~~pumpkin skinWhile you can leave your puréed pumpkin in leathers, the pumpkin powder takes up less storage space than the leather and it reconstitutes faster.

Pumpkin skins. After you’ve peeled the skin from your roasted pumpkin, don’t toss it. It can be dehydrated into crispy, nutritious chips. OR you can grind these up as well and add to your pumpkin powder.

~~pumpkin seedsPumpkin Seeds are an edible treat, so don’t throw them away. Roasted and salted, the seeds are a special treat. The Internet is full of interesting recipes to spice up this fall favorite. Scoop the seeds out of the cavity, rinse some of the pulp off, and spread them on a towel to dry. Two recipes are included below (both oven and dehydrator methods) for Roasted Pumpkin Seeds.

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Preparing Pumpkin

There are three methods of preparation listed. I prefer the Roasted Pumpkin Method or the Steamed Pumpkin Method because the pumpkin is already cooked, then ground into powder.

The Raw Pumpkin Method is great for adding to items that are cooked for an extended time, like soups. Rehydrating for purée, I have found, works better for me when the pumpkin has been pre-cooked. To me, uncooked pumpkin powder tastes raw and grainy, even when rehydrated in boiling water. The Raw Pumpkin Method, however, is best for nutraceuticals, cosmetics, and supplements if you are making them.

~Preparing

Roasted Pumpkin Method

  1. Once you have chosen your pumpkin, wash and dry the outside of a pumpkin. You can use a large pumpkin or several smaller pumpkins when you want a large batch of pumpkin powder.
    Wash fruit well, soaking in a vinegar solution or produce solution for 15 minutes. It helps to scrub the skins after soaking with some baking soda to remove as much debris as possible from the skins themselves since you will probably be using this part as well. Rinse thoroughly and allow to dry.
  2. Cut off the top near the stem to give yourself a flat base to work with. Cut in half. Then cut those pieces in half again.
  3. With a spoon or a scoop, scrape out the seeds and pulp from the center. Repeat until all the pumpkin pieces are largely free of seeds and pulp.
  4. Place pumpkin pieces on a baking sheet face up and roast in a 350°F/175°C oven for 45 minutes, or until pumpkin is fork-tender.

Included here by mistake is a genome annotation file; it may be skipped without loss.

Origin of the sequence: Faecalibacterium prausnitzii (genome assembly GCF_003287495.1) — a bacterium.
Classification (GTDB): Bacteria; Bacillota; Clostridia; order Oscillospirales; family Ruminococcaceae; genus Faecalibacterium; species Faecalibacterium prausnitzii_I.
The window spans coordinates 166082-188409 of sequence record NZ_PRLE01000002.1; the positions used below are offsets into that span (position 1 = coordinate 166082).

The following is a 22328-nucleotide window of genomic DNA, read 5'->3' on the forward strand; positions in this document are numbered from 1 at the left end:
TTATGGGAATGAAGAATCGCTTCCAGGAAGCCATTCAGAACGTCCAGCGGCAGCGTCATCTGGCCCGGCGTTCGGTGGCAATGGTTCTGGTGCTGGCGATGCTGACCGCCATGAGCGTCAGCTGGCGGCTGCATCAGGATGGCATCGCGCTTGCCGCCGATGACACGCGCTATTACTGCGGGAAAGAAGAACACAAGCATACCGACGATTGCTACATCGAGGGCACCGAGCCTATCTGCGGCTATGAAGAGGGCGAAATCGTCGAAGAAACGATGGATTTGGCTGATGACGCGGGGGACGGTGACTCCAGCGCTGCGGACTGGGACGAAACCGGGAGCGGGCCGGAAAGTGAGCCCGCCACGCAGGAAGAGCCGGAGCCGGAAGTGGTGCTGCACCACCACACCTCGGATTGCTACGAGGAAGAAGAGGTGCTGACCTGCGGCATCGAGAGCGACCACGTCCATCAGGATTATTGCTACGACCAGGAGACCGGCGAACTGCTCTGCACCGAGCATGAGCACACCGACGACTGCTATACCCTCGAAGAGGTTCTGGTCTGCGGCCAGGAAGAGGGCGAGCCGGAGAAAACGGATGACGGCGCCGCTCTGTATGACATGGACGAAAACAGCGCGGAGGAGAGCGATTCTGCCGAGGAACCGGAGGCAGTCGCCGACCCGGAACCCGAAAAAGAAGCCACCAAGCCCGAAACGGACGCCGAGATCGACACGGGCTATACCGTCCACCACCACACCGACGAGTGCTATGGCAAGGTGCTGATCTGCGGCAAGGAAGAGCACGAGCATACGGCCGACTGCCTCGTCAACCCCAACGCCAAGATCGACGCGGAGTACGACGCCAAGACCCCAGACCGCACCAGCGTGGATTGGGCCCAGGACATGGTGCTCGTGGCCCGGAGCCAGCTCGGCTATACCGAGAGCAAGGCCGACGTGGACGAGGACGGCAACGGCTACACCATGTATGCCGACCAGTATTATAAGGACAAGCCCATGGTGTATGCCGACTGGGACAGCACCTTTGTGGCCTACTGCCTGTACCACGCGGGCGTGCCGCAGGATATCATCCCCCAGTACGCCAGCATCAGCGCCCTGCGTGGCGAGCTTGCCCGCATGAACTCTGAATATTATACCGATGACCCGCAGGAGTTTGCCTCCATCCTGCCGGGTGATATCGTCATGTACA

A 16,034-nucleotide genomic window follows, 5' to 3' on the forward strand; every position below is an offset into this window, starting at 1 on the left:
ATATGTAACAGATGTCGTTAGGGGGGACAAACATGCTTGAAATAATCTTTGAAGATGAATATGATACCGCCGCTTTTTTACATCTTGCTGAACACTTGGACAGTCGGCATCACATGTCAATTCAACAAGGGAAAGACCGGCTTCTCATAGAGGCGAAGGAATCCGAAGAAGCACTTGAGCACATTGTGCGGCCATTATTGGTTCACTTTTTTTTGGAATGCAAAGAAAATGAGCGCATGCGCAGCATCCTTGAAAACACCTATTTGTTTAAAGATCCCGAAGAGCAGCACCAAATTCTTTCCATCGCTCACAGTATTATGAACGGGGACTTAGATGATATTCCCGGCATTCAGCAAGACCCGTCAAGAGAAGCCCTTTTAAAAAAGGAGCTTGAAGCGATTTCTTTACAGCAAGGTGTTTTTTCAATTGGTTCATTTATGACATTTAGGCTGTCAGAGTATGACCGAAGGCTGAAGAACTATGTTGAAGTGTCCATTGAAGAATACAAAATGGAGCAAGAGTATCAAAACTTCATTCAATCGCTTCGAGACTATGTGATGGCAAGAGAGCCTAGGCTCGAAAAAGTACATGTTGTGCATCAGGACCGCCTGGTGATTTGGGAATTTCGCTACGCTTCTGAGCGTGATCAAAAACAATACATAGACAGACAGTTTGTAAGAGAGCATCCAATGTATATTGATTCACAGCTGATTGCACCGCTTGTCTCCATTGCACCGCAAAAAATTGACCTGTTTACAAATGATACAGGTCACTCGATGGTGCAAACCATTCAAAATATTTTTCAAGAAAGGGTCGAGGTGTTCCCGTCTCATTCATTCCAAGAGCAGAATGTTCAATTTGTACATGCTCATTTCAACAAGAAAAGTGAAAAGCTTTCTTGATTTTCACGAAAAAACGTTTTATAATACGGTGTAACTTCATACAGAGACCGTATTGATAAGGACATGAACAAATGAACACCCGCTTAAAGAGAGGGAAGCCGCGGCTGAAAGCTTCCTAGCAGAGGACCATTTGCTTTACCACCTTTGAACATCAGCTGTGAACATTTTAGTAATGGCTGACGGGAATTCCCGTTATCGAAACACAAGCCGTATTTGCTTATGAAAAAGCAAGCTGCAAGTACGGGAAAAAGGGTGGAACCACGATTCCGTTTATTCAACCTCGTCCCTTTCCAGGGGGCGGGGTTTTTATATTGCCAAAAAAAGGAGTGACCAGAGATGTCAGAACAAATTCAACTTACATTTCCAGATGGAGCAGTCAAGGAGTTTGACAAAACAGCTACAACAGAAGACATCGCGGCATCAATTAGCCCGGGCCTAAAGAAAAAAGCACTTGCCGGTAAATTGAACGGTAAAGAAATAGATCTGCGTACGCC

5. The skin will be soft, making it easy to remove the skin from the pumpkin pieces. Using a knife, scrape the pulp from the skin as you peel it back from all the pieces.
  6. In a food processor, blender, potato masher, or food mill, throw in a few chunks at a time. Pulse or mash the pumpkin until it’s totally smooth. If the pumpkin is too dry, add a small amount of water during the pulsing.
  7. Proceed to dehydrating the purée.

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Steamed Pumpkin Method

  1. Once you have chosen your pumpkin, wash and dry the outside of a pumpkin. You can use a large pumpkin or several smaller pumpkins when you want a large batch of pumpkin powder.
    Wash fruit well, soaking in a vinegar solution or produce solution for 15 minutes. It helps to scrub the skins after soaking with some baking soda to remove as much debris as possible from the skins themselves since you will probably be using this part as well. Rinse thoroughly and allow to dry.
  2. Peel your pumpkins with a potato peeler or a paring knife.
  3. After your pumpkins are skinned, cut off the top near the stem to give yourself a flat base to work with. Cut in half. Then cut those pieces in half again.
  4. With a spoon or a scoop, scrape out the seeds and pulp from the center. Repeat until all the pumpkin pieces are largely free of seeds and pulp.
  5. Slice into chunks.
  6. Steam the pumpkin chunks by setting them on a steaming tray over simmering water. Cook them with a lid on until they start to soften.
  7. Stop the cooking and let them cool enough so you can easily handle them.
  8. In a food processor, blender, potato masher, or food mill, throw in a few chunks at a time. Pulse or mash the pumpkin until it’s totally smooth. If the pumpkin is too dry, add a small amount of water during the pulsing.
  9. Proceed to dehydrating the purée.

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Raw Pumpkin Method

  1. Once you have chosen your pumpkin, wash and dry the outside of a pumpkin. You can use a large pumpkin or several smaller pumpkins when you want a large batch of pumpkin powder.
    Wash fruit well, soaking in a vinegar solution or produce solution for 15 minutes. It helps to scrub the skins after soaking with some baking soda to remove as much debris as possible from the skins themselves since you will probably be using this part as well. Rinse thoroughly and allow to dry.
  2. Peel your pumpkins with a potato peeler or a paring knife.
  3. After your pumpkins are skinned, cut off the top near the stem to give yourself a flat base to work with. Cut in half. Then cut those pieces in half again.
  4. With a spoon or a scoop, scrape out the seeds and pulp from the center. Repeat until all the pumpkin pieces are largely free of seeds and pulp.
  5. Slice into chunks.
  6. In a food processor or grater, shred a few chunks at a time until all pieces are shredded.
  7. Proceed to dehydrating the raw shredded pumpkin.

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Dehydrating Pumpkin

~Dehydrating

  1. For puréed pumpkin, place on solid sheets on dehydrator drying racks.
    For shredded pumpkin, use a mesh insert on dehydrator drying racks.